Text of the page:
Sexual debut, primary and secondary abstinence
Data on sexual debut were available for the period 1997–2006 and on primary and secondary abstinence for the period 1993–2006. Among participants aged 17–20 years, reported median age at first sex increased by almost a year from 17.8 years to 18.6 years between 1997 and 2006 (p for trend <0.001, survival analysis). Parallel trends were observed in girls and boys. A slight and non-significant fall in median age was recorded for both sexes between 1998 and 2000. In girls, reported median age at first sex in the years 1997–2006 was 16.7, 17.4, 17.2, 17.2, 17.5, 17.4, 17.8, 17.8, 17.9 and 18.2 years, respectively. For boys the comparative figures were 18.5, 18.0, 17.6, 17.8, 18.1, 18.6, 18.4, 18.8, 18.7 and 19.9 years.
The proportion of 13–19-year-olds who reportedly never had sex increased from 71.7% in 1993 to 82.6% in 2006 (fig 1). Although the overall trend was an increase in primary abstinence over time, both girls and boys experienced several years with a fall in the percentage who had never had sex. Among girls this fall occurred between 1999 and 2002 (p for change in trend <0.001), while among boys it was between 1998 and 2000 (p for change in trend = 0.005).
Among 13–19-year-olds who had ever had sex, there was an increase over time in those reporting no sexual partners in the past year (secondary abstinence) (fig 1). Among boys, secondary abstinence increased from 9.8% in 1997 to 28.9% in 2005 and 21.4% in 2006 (p for trend, adjusting for age = 0.001). Among girls, the comparable figures were 12.3% in 1997 and 17.4% in 2005, with a fall in 2006 to 14.0% (p for trend, adjusting for age = 0.010). Although the general trend was an increase in secondary abstinence, the non-linear trend among girls showed a temporary decline between 1997 and 2002 followed by an increase (p for change in trend = 0.038). The change in trend was of borderline significance for boys (p for change in trend = 0.078). In all age groups other than the 13–19 year age group, secondary abstinence was stable throughout the study period. Reported secondary abstinence among girls in the 13–19 year age group was about half of that observed for boys in all years except 1997. By contrast, the oldest women (age ⩾45 years) had secondary abstinence rates in the order of 65% in all years (data not shown). This was double the rate of secondary abstinence for men in this age group, which was approximately 32% in all years.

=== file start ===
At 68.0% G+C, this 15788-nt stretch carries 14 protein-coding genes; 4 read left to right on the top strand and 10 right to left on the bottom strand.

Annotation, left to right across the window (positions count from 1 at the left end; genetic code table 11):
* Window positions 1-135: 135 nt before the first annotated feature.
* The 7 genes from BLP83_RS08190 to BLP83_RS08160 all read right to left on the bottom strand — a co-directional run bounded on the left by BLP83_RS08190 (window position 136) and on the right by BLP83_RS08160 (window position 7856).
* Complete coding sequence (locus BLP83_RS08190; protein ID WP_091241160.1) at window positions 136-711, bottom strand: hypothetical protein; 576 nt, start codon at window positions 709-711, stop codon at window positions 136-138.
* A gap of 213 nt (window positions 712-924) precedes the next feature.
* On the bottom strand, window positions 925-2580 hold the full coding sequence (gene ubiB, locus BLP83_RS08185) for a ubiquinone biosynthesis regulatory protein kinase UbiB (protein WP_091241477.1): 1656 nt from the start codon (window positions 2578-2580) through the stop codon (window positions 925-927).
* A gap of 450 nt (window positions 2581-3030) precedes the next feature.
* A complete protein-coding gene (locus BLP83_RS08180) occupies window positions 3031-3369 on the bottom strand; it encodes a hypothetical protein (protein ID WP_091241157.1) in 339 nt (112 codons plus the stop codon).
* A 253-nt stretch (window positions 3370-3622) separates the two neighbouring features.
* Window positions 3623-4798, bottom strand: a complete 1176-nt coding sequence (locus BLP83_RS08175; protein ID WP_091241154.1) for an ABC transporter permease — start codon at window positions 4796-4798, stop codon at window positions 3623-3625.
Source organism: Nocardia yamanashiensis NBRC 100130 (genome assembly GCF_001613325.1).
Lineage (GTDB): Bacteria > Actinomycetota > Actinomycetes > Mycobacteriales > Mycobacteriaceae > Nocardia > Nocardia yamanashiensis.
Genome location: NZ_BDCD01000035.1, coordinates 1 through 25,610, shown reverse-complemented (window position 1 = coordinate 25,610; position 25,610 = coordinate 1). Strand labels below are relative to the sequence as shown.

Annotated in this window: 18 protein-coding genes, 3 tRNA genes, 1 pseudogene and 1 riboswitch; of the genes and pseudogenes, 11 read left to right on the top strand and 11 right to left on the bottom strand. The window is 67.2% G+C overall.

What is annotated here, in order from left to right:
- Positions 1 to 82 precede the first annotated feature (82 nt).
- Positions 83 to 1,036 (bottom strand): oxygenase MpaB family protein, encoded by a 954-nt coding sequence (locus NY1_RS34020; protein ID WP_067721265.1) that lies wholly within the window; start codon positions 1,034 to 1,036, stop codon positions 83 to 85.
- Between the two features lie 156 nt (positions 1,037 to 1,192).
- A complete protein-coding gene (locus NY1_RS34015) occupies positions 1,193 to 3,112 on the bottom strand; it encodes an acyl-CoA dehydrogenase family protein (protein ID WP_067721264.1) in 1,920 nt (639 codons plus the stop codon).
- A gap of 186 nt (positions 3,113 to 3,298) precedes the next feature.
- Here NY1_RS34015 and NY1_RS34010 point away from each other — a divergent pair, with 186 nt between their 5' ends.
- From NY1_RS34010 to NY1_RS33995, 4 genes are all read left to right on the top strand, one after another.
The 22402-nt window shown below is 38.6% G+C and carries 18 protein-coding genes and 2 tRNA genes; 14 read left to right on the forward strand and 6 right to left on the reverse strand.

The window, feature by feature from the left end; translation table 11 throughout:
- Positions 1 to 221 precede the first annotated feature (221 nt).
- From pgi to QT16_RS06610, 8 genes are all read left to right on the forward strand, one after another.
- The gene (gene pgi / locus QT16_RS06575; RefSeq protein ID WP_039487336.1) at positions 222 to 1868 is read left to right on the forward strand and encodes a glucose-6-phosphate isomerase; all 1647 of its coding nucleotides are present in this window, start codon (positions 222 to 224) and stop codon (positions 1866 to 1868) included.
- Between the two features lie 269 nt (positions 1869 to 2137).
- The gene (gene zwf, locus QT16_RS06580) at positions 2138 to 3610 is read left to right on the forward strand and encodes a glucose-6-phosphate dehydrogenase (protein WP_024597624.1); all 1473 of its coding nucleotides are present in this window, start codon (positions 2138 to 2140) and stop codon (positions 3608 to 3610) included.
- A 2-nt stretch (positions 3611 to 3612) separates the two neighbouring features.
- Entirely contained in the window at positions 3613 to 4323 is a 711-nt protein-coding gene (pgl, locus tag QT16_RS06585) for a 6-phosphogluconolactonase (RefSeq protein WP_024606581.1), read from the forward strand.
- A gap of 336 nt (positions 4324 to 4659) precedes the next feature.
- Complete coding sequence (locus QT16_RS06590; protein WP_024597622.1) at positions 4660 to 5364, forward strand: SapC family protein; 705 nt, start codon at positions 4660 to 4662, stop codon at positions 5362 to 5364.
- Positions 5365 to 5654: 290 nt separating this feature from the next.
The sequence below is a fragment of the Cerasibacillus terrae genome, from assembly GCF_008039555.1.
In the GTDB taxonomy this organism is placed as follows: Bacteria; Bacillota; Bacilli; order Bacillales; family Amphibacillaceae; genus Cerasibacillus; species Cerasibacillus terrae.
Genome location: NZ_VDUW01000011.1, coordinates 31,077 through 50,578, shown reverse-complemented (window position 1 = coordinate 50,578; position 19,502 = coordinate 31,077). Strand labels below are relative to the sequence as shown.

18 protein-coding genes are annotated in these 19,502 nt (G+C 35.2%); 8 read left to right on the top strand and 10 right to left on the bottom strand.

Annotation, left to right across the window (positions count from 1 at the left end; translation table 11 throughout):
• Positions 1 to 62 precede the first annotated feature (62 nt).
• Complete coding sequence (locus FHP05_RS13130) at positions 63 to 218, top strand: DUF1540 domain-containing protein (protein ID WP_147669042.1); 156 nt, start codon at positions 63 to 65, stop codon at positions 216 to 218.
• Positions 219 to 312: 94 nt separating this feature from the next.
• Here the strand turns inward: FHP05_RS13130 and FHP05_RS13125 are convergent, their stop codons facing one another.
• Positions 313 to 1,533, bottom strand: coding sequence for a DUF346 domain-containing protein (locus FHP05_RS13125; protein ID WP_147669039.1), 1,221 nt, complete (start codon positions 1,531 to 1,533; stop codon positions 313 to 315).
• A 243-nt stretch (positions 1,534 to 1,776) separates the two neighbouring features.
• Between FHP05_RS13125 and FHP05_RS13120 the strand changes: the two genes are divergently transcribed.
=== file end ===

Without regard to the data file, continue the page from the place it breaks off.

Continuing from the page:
In 1997 the percentage of sexually inactive boys in the 13–19 year age group was 81% and the percentage of sexually inactive girls in this age group was 73%. Among both boys and girls, overall sexual inactivity in the past 12 months fell in 1999 and 2000 before steadily rising until 2006. By 2006 the percentage of sexually inactive boys was 90% and the percentage of sexually inactive girls was 81%.
The percentage of unmarried young women aged 13–20 years who had ever been pregnant rose from 8% in 1996 to 10% in 2003, before declining again to 8% in 2004 and 6% in 2005 (p for trend = 0.010, p for change in trend = 0.191). The percentage of unmarried women aged 21–29 years who had ever been pregnant has shown an increasing trend from 53% in 1996 to 67% in 2005 (p for trend = 0.357, p for change in trend = 0.252).
Time from sexual debut to first marriage
The median age at first marriage among women in this cohort rose gradually from 19.0 years to 19.4 years among women aged 13–29 years between 1998 and 2006. Among men in the same age range, median age at first marriage rose from 24.9 years to 25.3 years during the same period. In 2006, 47.6% of men and 15.5% of women in the 21–29 year age group were unmarried.
For men, the median lag time between sexual debut and first marriage fell significantly between 1998 and 2006 from 7.9 years to 6.9 years (p for trend = 0.001). In contrast, for women the lag time was much shorter and showed no change over time, hovering around 2.2 years for most years between 1998 and 2006 (p for trend = 0.946).
Casual sexual partners
Data on casual partners were available for the years 1997–2006. For this analysis, virgins were included in the category of 0 casual partners. The percentage of men reporting one or more casual partners in the past 12 months rose from 11.6% in 1997 to 12.4% in 2000 and 12.6% in 2001 and then declined to 10.7% in 2005 and 10.2% in 2006 (p for change in trend <0.001). Among women, the percentage reporting ⩾1 casual partners in the past 12 months was substantially less than among men, but increased from 1.4% in 1997 to 3.4% in 2000 and 3.6% in 2001, after which it reduced to 2.6% in 2005 and 1.4% in 2006 (p for change in trend <0.001). We also evaluated a model in which the year was entered as a categorical variable (table 1). Among both sexes, married people were less likely to report a casual partner in the past year than unmarried participants, although 9.4% of married men reported a casual partner. Among men, the percentage who reported ⩾1 casual partners in the past year declined by age group, with the exception of 13–19-year-olds who had fewer casual partners than those aged 20–24 years. Among women the trend was similar (table 1).